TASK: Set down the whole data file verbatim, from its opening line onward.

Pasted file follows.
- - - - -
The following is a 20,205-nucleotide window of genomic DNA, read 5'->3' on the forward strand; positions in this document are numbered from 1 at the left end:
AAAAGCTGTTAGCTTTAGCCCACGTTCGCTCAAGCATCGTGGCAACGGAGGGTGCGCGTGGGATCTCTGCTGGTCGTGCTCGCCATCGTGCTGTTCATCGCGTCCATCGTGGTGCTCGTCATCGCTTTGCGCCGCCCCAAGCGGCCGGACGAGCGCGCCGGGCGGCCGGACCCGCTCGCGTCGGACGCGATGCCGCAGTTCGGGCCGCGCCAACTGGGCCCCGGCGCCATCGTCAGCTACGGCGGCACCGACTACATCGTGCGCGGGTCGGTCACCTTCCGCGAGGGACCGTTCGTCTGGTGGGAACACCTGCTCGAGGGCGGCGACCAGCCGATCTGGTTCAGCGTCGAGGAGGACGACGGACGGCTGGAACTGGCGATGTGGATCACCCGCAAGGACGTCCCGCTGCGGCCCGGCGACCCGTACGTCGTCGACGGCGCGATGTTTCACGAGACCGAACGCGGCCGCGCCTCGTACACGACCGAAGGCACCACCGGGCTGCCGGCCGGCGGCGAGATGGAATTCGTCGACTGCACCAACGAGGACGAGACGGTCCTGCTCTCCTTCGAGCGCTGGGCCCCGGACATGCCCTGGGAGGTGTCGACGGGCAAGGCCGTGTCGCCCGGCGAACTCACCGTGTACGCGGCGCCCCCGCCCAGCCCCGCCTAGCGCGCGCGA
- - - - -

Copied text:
The following is a 20,205-nucleotide window of genomic DNA, read 5'->3' on the forward strand; positions in this document are numbered from 1 at the left end:
AAAAGCTGTTAGCTTTAGCCCACGTTCGCTCAAGCATCGTGGCAACGGAGGGTGCGCGTGGGATCTCTGCTGGTCGTGCTCGCCATCGTGCTGTTCATCGCGTCCATCGTGGTGCTCGTCATCGCTTTGCGCCGCCCCAAGCGGCCGGACGAGCGCGCCGGGCGGCCGGACCCGCTCGCGTCGGACGCGATGCCGCAGTTCGGGCCGCGCCAACTGGGCCCCGGCGCCATCGTCAGCTACGGCGGCACCGACTACATCGTGCGCGGGTCGGTCACCTTCCGCGAGGGACCGTTCGTCTGGTGGGAACACCTGCTCGAGGGCGGCGACCAGCCGATCTGGTTCAGCGTCGAGGAGGACGACGGACGGCTGGAACTGGCGATGTGGATCACCCGCAAGGACGTCCCGCTGCGGCCCGGCGACCCGTACGTCGTCGACGGCGCGATGTTTCACGAGACCGAACGCGGCCGCGCCTCGTACACGACCGAAGGCACCACCGGGCTGCCGGCCGGCGGCGAGATGGAATTCGTCGACTGCACCAACGAGGACGAGACGGTCCTGCTCTCCTTCGAGCGCTGGGCCCCGGACATGCCCTGGGAGGTGTCGACGGGCAAGGCCGTGTCGCCCGGCGAACTCACCGTGTACGCGGCGCCCCCGCCCAGCCCCGCCTAGCGCGCGCGA